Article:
By Tom Still
MADISON – The headlines have gone to debates over concealed weapons and the definition of marriage, but the real story of the Legislature’s fall floor period will be written this week when lawmakers turn their attention to closing Wisconsin’s venture capital gap.
If the Legislature and Gov. Jim Doyle are successful in crafting a bill, Wisconsin’s high-growth, knowledge-based economy could get a necessary infusion of investment dollars. If the process bogs down, it may be years before the state gets another chance to attract capital to its high-tech start-up businesses. The missed opportunity would cost Wisconsin thousands of 21st century jobs.
On the surface, there is no reason for lawmakers and Doyle to fail. The governor and the Legislature announced plans this summer that were strikingly similar, at least in their broad outlines. Since then, Doyle has outlined five guiding principles that should be acceptable to Democrats and Republicans alike.
According to Doyle, any state venture capital plan should be (1) affordable; (2) focused on “early stage” investments, meaning new companies; (3) aimed at sectors that create high-wage jobs; (4) carried out with reasonable administrative costs, and: (5) designed to attract and leverage private capital.
The problem has come with matching those principles to a specific idea. At least four major proposals are working their way through legislative committees, creating just enough confusion around a complicated subject that some overwhelmed lawmakers may be tempted to throw up their hands.
The financial community needs to understand a basic fact about the Legislature: It is a body comprised of generalists, not specialists. There are very few people in the Senate or Assembly who speak the language of venture capital. Their eyes glaze over when they hear terms such as “carried interest” and “side-by-side investments.” Lawmakers will pass a major bill if there appears to be consensus, but they will balk if the experts cannot agree.
Why does Wisconsin need to attract more venture capital? It lags significantly behind other states when it comes to luring dollars that are invested in high-growth businesses, especially those in fields such as biotechnology, advanced manufacturing and computing. Minnesota is a similar state in size and culture, yet it has attracted five to six times the amount of investment as Wisconsin since the early 1990s. Closing the venture gap is essential to closing the income gap that separates two states that were neck-and-neck on wages a dozen years ago. Today, Wisconsin lags Minnesota in per capita wages by nearly $3,000.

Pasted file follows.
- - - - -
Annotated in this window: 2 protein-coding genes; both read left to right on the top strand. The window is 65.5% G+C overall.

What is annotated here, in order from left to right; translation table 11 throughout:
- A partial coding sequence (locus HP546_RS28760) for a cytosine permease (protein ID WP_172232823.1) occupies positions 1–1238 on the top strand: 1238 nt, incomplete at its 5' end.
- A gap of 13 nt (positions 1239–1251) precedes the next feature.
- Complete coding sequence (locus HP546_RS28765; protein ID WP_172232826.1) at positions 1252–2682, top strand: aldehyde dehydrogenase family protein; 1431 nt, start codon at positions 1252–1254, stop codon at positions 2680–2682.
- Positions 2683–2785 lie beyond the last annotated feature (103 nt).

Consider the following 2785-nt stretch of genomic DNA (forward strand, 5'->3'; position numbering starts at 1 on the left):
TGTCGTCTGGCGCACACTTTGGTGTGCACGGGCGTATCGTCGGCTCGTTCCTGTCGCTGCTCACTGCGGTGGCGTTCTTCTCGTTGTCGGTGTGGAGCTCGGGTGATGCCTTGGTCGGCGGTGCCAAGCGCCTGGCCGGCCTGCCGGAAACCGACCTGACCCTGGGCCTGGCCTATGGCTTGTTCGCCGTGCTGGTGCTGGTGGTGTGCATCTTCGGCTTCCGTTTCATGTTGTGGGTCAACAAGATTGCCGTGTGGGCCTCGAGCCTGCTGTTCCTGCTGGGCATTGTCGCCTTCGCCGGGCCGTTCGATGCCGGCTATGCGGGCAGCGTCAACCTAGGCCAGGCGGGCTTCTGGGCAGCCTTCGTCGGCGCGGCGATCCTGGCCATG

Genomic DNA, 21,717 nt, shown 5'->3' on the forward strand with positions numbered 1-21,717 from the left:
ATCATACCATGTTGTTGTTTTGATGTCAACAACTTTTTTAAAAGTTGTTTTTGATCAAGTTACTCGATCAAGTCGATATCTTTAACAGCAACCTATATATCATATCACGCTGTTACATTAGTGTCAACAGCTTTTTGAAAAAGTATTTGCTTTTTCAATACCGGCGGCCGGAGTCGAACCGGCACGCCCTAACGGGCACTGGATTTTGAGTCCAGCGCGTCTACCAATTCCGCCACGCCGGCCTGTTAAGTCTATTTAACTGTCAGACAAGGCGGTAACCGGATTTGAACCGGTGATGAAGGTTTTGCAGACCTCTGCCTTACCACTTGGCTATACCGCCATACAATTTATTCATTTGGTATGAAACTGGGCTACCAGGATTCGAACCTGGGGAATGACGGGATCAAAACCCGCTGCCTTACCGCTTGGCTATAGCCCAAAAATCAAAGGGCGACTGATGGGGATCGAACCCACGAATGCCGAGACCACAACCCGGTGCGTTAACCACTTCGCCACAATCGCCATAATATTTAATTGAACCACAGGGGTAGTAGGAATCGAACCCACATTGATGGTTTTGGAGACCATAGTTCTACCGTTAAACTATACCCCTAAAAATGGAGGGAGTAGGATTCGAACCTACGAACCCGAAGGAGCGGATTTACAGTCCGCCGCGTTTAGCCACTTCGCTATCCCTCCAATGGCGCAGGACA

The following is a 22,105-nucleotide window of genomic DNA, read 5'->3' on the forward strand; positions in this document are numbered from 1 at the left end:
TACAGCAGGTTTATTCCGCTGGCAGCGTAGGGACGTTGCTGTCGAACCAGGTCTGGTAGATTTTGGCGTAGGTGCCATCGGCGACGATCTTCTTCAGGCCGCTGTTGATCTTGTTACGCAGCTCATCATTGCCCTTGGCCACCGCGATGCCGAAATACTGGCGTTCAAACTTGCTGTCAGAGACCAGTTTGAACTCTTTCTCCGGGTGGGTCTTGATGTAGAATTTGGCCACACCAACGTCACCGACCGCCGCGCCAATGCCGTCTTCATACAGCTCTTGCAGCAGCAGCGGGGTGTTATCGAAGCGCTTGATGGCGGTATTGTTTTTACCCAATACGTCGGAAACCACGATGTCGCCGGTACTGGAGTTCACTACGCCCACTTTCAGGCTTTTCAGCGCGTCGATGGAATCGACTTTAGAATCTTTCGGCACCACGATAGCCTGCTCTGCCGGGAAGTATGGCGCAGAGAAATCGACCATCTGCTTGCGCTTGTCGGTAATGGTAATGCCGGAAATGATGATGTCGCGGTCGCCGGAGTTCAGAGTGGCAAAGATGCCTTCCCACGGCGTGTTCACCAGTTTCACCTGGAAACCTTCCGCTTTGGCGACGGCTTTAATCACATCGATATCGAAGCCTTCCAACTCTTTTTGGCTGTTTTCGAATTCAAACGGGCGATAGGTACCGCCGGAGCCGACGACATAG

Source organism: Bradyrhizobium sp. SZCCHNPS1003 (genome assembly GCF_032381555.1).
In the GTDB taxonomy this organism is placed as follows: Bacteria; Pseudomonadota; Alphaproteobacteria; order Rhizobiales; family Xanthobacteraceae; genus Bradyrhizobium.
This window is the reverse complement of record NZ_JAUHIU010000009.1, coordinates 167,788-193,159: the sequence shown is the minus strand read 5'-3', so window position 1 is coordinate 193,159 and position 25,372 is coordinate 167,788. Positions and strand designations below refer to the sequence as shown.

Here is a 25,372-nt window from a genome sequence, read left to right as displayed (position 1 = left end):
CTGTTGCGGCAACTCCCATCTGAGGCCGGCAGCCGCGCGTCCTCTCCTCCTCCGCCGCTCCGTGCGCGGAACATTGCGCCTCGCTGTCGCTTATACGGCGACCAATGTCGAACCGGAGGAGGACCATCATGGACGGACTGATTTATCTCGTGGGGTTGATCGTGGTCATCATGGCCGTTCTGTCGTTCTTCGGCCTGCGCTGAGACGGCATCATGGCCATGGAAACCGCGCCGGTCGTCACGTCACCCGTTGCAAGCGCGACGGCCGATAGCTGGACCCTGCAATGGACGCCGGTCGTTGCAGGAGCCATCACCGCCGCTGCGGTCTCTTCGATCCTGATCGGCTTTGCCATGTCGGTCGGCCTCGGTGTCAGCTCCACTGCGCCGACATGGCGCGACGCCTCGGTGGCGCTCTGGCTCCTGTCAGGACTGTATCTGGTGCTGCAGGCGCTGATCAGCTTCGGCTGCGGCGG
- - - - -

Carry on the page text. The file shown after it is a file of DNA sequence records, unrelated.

“If you want new jobs, you need new investment,” said Terry Grosenheider, a Madison banker who has worked with the Wisconsin Economic Development Association on one venture capital plan. Grosenheider said the Legislature must make it attractive for more people to invest – which means eliminating tax barriers and other disincentives for middle-class investors. “We need to change the risk versus reward ratio on the low end in this state,” he said.
An existing venture capital program, called the Certified Capital Company or “CAPCO” program, has come under scrutiny because of high administrative costs and investments outside the sweet spot of high-tech jobs. However, reforms in that program may streamline it and avoid the need to reinvent a new, more cumbersome wheel.
Some investors are worried about a Doyle administration proposal to boost tax credits and create a quasi-public intermediary, which they believe could raise costs and drive away the really big investors.
“It presents a significant obstacle for the attraction of investment by those who do not benefit from the tax credits, namely tax-exempt investors and out-of-state investors,” said John Neis of Venture Investors, a Madison firm. “Pension funds, foundations and endowment funds are the largest investors in the asset class, and if you diminish the ability to attract them, you greatly reduce access to capital.”
The guiding principles are right. The timing has never been better. What’s needed is for the Doyle administration, key lawmakers and the financial community to settle on a specific plan. Otherwise, the members of the Legislature will do what cautious policymakers are prone to do: Wait for another day.
Unfortunately, Wisconsin doesn’t have another day when it comes to attracting more venture capital. It must act now.
Still is president of the Wisconsin Technology Council in Madison. He is the former associate editor of the Wisconsin State Journal in Madison.